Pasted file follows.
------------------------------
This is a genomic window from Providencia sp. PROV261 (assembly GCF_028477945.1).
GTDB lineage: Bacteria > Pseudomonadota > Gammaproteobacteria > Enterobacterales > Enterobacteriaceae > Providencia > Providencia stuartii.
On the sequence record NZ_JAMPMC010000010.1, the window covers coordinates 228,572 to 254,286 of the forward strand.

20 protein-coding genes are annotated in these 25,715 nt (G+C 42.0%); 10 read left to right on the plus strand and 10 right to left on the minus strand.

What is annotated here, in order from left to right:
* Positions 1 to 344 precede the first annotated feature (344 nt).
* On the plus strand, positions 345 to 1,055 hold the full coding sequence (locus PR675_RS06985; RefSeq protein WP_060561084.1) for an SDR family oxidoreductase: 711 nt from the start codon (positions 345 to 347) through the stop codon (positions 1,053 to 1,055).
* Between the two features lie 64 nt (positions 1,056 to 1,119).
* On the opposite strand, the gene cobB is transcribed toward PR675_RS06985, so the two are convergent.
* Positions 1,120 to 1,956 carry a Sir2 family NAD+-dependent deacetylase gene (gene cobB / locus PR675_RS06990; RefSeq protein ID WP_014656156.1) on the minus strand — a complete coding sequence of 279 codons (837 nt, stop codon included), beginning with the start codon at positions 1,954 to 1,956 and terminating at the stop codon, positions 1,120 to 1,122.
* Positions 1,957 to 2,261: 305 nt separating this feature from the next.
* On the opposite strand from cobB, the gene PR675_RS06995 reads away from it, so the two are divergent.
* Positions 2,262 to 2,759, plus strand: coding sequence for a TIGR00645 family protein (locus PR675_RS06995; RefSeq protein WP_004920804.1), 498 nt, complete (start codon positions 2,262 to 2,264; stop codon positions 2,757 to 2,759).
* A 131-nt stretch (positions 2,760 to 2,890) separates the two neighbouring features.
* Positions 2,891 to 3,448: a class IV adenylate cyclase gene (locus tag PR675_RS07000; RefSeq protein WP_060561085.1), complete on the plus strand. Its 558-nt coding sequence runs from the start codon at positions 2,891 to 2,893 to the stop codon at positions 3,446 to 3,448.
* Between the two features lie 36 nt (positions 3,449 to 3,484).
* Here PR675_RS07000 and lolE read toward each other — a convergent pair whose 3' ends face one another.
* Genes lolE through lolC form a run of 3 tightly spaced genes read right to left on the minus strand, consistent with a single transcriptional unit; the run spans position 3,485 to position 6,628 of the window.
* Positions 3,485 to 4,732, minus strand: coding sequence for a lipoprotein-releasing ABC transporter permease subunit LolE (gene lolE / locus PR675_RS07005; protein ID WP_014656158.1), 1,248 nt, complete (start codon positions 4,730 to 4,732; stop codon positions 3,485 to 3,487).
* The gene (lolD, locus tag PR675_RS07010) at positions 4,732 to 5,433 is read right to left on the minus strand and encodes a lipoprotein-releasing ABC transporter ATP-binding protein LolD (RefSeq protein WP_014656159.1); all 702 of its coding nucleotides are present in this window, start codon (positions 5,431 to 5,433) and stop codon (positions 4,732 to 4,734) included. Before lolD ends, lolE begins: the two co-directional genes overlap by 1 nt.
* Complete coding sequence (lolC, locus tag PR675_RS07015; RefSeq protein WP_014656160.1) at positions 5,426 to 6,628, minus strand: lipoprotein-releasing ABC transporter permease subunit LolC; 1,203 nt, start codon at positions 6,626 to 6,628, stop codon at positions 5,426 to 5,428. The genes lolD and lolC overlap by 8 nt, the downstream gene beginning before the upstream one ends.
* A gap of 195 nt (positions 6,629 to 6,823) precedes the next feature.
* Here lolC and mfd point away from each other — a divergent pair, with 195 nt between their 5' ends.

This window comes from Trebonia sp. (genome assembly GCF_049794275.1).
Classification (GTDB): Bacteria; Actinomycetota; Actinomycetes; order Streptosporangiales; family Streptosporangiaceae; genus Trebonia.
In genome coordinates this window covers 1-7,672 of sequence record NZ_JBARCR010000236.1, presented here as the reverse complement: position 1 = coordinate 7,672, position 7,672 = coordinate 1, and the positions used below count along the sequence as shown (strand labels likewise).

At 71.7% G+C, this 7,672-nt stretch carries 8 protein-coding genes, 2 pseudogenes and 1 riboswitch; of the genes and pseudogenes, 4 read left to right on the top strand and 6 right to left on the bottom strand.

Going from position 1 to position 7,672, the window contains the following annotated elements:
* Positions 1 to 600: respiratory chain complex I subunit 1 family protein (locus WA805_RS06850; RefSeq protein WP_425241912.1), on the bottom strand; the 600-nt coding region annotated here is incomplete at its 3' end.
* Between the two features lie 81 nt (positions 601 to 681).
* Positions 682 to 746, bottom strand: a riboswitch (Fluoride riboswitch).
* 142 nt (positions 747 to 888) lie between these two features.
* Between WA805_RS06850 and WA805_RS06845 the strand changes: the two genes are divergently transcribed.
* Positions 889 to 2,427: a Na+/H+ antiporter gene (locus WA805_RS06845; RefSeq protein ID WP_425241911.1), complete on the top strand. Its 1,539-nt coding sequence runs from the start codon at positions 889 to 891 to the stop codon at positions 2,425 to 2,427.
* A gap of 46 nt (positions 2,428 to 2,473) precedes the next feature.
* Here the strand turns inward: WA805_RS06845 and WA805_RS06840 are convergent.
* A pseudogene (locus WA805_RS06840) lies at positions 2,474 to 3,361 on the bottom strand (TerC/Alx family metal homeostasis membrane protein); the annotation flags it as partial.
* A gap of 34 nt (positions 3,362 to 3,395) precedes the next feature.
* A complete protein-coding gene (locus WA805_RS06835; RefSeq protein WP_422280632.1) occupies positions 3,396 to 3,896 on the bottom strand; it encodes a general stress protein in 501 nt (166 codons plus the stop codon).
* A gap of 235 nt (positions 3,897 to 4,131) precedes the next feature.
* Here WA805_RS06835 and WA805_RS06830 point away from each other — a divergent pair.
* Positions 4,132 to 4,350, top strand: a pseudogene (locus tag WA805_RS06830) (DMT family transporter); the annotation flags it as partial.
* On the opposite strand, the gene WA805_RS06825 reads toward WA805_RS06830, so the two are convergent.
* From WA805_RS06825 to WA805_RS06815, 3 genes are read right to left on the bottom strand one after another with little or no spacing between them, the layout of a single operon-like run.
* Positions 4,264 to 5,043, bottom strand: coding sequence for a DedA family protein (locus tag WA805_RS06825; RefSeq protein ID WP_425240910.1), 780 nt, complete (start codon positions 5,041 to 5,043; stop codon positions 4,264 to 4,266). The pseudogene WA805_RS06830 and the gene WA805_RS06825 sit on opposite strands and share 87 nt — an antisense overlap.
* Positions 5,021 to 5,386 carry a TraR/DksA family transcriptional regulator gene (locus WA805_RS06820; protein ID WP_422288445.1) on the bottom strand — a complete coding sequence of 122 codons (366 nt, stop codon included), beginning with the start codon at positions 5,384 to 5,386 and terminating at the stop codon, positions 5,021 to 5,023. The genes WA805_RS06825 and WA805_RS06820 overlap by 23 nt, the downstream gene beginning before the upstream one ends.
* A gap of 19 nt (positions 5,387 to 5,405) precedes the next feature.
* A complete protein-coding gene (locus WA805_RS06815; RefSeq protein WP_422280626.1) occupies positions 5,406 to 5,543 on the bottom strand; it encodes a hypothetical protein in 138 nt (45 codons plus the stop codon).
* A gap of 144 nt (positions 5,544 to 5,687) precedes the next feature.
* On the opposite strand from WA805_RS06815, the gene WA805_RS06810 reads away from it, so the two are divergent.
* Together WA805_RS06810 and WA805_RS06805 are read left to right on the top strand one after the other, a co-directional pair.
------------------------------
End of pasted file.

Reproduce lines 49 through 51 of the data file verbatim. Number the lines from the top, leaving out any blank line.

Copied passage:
* A gap of 144 nt (positions 5,544 to 5,687) precedes the next feature.
* On the opposite strand from WA805_RS06815, the gene WA805_RS06810 reads away from it, so the two are divergent.
* Together WA805_RS06810 and WA805_RS06805 are read left to right on the top strand one after the other, a co-directional pair.